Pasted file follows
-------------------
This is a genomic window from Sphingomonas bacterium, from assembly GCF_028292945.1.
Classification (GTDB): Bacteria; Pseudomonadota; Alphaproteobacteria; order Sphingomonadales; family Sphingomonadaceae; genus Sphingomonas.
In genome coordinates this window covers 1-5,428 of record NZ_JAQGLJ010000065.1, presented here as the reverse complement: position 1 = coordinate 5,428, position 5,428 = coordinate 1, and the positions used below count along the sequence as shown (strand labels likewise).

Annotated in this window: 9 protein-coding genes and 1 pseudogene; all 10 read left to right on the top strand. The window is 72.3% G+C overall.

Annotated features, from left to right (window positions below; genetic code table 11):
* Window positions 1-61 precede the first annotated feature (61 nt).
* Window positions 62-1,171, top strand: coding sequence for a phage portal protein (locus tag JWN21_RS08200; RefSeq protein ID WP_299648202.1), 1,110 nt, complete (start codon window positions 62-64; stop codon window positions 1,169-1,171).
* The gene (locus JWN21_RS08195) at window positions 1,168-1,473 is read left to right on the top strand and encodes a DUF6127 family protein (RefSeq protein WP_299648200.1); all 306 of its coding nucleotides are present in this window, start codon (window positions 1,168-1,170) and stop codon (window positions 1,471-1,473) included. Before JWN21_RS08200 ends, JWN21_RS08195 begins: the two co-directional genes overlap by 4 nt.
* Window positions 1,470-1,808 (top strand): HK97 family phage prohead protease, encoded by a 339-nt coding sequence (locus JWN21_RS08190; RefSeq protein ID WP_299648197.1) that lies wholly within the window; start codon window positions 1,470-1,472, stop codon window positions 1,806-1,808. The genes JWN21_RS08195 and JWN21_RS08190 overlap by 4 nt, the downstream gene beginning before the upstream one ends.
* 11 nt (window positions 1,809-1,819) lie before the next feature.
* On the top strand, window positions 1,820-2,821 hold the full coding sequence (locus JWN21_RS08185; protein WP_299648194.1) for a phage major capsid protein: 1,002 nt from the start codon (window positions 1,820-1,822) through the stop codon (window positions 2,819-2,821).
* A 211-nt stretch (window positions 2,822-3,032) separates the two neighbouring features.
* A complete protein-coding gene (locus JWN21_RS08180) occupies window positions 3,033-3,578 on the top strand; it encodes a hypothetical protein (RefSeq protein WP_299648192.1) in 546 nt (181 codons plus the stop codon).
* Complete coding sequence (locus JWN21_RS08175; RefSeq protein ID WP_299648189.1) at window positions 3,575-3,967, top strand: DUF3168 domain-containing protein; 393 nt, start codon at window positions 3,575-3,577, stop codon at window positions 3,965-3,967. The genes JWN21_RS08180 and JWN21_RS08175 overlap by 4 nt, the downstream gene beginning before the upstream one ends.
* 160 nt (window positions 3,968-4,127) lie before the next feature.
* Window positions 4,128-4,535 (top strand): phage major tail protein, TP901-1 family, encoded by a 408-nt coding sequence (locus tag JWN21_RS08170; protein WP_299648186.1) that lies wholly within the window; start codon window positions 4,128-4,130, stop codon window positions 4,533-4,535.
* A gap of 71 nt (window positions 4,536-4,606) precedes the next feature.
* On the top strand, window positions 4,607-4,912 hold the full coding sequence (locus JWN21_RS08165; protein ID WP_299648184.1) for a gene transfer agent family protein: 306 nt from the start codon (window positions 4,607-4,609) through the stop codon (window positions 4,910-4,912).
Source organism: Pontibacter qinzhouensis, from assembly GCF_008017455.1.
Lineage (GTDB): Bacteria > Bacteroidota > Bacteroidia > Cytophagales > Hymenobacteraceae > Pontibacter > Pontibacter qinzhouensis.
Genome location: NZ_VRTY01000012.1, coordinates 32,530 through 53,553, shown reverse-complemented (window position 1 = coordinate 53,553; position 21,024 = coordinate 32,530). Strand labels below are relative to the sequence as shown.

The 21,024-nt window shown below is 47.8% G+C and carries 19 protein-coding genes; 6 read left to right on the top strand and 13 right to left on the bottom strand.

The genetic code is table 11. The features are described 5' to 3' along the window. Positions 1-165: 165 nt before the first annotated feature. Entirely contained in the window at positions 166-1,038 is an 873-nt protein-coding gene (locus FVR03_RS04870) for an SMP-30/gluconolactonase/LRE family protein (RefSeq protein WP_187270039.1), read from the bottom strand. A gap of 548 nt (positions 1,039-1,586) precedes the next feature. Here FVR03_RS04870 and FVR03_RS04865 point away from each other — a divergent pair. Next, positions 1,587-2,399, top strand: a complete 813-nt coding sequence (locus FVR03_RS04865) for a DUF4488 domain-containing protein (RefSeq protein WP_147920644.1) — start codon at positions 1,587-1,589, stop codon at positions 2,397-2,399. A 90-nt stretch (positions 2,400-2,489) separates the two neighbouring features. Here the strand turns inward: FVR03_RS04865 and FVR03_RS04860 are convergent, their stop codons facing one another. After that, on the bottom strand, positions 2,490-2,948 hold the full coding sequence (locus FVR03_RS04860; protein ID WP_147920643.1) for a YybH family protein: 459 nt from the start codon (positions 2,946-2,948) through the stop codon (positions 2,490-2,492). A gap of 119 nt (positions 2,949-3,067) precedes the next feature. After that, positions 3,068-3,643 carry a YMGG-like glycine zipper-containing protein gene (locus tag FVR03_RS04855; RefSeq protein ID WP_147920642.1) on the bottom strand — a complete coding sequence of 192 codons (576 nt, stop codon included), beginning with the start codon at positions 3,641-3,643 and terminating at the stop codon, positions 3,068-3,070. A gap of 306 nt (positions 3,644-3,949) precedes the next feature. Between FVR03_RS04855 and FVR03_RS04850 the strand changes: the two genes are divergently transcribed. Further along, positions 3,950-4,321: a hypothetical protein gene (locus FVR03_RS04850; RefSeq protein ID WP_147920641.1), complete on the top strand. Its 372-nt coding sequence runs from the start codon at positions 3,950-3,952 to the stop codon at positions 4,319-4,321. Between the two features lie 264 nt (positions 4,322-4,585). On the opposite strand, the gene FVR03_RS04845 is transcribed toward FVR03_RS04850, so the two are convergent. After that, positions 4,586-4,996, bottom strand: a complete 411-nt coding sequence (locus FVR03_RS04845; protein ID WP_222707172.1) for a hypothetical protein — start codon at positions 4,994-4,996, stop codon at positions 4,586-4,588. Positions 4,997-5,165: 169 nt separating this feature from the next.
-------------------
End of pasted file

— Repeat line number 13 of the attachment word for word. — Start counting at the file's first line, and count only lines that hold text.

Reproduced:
* A complete protein-coding gene (locus JWN21_RS08180) occupies window positions 3,033-3,578 on the top strand; it encodes a hypothetical protein (RefSeq protein WP_299648192.1) in 546 nt (181 codons plus the stop codon).